Jun 21st, 2015, 19 comments
Statistics and Trends are to many the most important factors to consider when looking for bets. Such historical data is pushed out by the media, writers, tipsters with great enthusiasm to please the masses and the average punter rarely stops to think that such data is available to the bookies as well.
Are statistics useful? Are they of any great relevance? Well, any mathematician will tell you they can be but, the problem is that they need using very carefully and things are not as black and white as is usually made out.
As an example, I expect that Manchester Utd have a good record against Wigan, or Bolton, or Fulham, or lesser team X but a stat that Man U have beaten lesser team X in 7 of the last 10 meetings is totally worthless information on its own.
So what is missing? The second part of the phrase below....
STATISTICS vs EXPECTED PROBABILITY ...Expected Probability. This is vital if you are to profit from analysing stats and trends. If the odds suggested Man Utd would beat lesser team x in 8 out of 10 games, then the 7/10 stat should be read as Man U have failed to beat ‘lesser team x' 3 times in 10.
As a more detailed example - let's look at the Coral CUP at the Cheltenham Festival. My data is a little out of date but that doesn't matter in illustrating the principal.
In the 2008 RP Cheltenham Guide - 'LONGBOW' points out that the race is a bad one for favs with only 1/10 successful in the past 10 years. That forms the STATISTIC part.
However, as is almost always the case, he has ignored the EXPECTED PROBABILITY.
If we look at the SP of the fav in the past 10 years and reduce the total book to 100%, we get a true idea of how many favs we would expect to have been successful. Last year the fav was 6/1 in a book of 142%. Previous years - 5/1 (142%), 10/3 (128%), 5/1 (122%), 4/1 (137%), 11/2 (132%), 7/1 (141%), 13/2 (139%), 6/1 (136%) & 9/2 (141%). If we crunch the maths, the expected number of winning favs would have been;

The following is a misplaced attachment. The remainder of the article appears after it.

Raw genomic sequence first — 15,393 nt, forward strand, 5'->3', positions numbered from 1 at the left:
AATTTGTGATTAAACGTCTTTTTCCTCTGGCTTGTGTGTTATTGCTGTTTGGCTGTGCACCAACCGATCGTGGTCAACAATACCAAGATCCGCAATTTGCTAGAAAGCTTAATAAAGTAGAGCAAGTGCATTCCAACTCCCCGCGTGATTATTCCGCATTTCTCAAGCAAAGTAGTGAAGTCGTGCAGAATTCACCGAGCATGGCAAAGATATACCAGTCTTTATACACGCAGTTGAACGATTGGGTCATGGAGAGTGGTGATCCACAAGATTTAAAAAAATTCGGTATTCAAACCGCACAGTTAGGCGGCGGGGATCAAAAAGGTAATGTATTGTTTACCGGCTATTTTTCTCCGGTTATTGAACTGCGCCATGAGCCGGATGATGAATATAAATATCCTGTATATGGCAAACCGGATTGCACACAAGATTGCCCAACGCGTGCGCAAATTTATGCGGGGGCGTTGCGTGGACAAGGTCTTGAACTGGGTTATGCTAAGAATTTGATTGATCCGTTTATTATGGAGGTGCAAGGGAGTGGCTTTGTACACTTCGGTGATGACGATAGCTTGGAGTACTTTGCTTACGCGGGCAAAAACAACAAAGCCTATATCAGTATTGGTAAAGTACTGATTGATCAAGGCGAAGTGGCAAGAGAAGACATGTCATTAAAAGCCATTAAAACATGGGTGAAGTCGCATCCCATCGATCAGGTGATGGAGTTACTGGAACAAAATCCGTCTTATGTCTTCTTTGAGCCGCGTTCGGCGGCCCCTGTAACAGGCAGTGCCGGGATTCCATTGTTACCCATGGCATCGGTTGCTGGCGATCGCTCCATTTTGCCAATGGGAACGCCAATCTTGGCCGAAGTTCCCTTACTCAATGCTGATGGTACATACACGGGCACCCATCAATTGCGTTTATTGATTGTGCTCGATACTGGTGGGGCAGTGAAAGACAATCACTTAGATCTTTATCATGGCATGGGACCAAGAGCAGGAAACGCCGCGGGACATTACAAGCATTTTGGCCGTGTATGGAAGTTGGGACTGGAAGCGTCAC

1.1 Winning Favourites So, our trend has actually proved that the number of winning favourites in the Coral Cup are about average. The way that 1/10 winning favs is portrayed as a negative pointer is simply incorrect and misleading.
Also, no horse older than 10 has won in the past 10 years. This statistic has a lot more logical truth to it as in this ultra competitive handicap, older exposed horses are always going to struggle. However, with only 5 runners in the past 10 years, when you crunch the numbers based on the SP's, then there is greater than a 99% chance that there would have been no winner older than 10!
Trend analysis is a much mis-understood tool. It can be very valuable but the press sometimes use it to please the masses without completing the task.
I don't have the space to go through it all but trends such as 8/10 won last time out are often more than explained by chance alone when you look at the SP of all horses that apply.
Another Example (Fictional);
a) In the last 10 years, 8 of the winners had finished first or second on their previous outing.
b) Backing all third favs in novice handicap chases at Taunton in Jan & Feb where the jockey has worn at least some yellow (except on Tuesdays) returned a LSP of +£33.20.
Which one of the above is stupid? Both of them are..
Seriously, when presented with trends, ask yourself if there is any scientific basis behind them or whether they are purely circumstantial. If there have been 8/10 winners carrying less than 10st 11lb - then read this as there have been 2 winners above 10st 11lb.
Feb 24th, 2018, 10 comments